This week you will review different types of bias, present an example of a study, and discuss whether bias was a factor in the study outcome. You will also discuss how the study design could have been altered to minimize or eliminate the risk of invalidating the results.
To prepare for this Discussion:
Review the types of bias listed below.
Non-differential recall bias
Differential recall bias
Loss to follow-up
Refusal to participate
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Select one type of bias from the list above, and consider the ways that bias could impact a study.
To complete this Discussion, post a real or hypothetical example of one study. You can use one of the studies you designed during Weeks 3 or 4 or search for a different study.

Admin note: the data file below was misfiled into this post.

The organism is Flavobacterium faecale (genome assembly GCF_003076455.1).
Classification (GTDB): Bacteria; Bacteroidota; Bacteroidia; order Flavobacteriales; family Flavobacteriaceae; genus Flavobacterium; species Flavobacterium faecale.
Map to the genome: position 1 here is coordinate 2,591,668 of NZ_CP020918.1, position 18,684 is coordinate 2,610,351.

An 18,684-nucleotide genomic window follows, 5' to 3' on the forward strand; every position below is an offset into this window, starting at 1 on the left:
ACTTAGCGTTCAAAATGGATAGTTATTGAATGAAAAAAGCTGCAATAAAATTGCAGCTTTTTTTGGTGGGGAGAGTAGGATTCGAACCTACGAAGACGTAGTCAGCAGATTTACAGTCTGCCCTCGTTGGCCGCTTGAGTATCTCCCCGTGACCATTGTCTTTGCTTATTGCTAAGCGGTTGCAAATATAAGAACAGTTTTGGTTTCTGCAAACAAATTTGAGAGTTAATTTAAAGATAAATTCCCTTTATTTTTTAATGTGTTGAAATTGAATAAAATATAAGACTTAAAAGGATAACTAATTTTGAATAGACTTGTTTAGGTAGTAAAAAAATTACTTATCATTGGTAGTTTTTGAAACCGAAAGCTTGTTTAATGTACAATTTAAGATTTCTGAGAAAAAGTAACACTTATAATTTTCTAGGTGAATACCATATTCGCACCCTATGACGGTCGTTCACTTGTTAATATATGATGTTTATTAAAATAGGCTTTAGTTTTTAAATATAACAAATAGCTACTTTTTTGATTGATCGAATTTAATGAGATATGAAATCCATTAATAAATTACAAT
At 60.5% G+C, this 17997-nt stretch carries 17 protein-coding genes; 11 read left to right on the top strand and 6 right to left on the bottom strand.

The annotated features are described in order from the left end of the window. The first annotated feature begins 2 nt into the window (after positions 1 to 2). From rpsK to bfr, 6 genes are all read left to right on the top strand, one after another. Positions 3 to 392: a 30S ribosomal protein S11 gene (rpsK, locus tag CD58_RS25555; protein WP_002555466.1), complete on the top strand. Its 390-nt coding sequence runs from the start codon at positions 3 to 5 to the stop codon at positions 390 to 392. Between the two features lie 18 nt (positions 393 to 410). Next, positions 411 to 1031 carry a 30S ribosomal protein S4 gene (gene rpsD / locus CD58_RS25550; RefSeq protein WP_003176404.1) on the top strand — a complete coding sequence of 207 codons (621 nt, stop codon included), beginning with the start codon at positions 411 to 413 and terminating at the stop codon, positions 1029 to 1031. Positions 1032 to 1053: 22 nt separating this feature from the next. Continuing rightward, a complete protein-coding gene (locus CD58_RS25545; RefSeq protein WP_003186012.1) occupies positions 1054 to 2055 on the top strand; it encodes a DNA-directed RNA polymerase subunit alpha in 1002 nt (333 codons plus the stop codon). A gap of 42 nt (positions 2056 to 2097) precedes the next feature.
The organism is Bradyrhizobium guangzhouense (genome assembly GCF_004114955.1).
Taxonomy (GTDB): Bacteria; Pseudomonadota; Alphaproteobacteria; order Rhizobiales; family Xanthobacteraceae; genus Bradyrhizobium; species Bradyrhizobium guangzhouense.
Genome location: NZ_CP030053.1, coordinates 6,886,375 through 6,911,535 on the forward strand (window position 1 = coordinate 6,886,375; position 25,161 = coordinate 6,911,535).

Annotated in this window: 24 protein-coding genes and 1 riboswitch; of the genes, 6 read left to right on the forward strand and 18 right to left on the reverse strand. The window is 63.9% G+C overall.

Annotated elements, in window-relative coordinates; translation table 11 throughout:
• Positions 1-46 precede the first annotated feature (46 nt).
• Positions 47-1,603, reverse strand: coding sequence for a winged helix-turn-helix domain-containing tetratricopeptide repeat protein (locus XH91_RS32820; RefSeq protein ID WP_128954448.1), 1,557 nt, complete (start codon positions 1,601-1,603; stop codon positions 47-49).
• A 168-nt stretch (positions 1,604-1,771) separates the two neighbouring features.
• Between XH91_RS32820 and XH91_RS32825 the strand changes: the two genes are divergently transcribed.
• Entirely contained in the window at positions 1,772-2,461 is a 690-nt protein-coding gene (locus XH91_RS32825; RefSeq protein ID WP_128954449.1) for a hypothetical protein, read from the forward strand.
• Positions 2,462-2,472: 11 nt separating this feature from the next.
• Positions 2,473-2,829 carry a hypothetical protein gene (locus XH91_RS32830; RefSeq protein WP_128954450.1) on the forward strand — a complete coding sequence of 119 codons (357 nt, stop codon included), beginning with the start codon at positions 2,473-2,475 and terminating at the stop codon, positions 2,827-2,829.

How could bias be introduced in the study?
Would the bias be considered a selection bias or an information bias? Why?
Name two or three variables that might be possible confounders in your study.
Describe at least one method of controlling those confounding variables.
Epidemiology for Public Health Practice
Chapter 2, “Practical Applications of Epidemiology” (Causality in Epidemiological Research, pp. 84–97)Concepts about causality and risk in epidemiological research are covered in this section of the chapter.
Chapter 9, “Measures of Effect” (pp. 420–430)The authors explore statistical measures in determining absolute and relative effects in epidemiologic investigations and evaluating epidemiologic associations.
Chapter 10, “Data Interpretation Issues”Interpreting the findings of an epidemiological study can sometimes be challenging. There are, however, a few guidelines that can point you in the right direction. This chapter covers those guidelines.
Hills Criteria of Causation
This article explores the Hills Criteria of Causation, which outlines the minimal conditions needed to establish a causal relationship between two items. It is a method of determining a causal link between a specific factor(s) (e.g., cigarette smoking) and a disease (such as emphysema or lung cancer).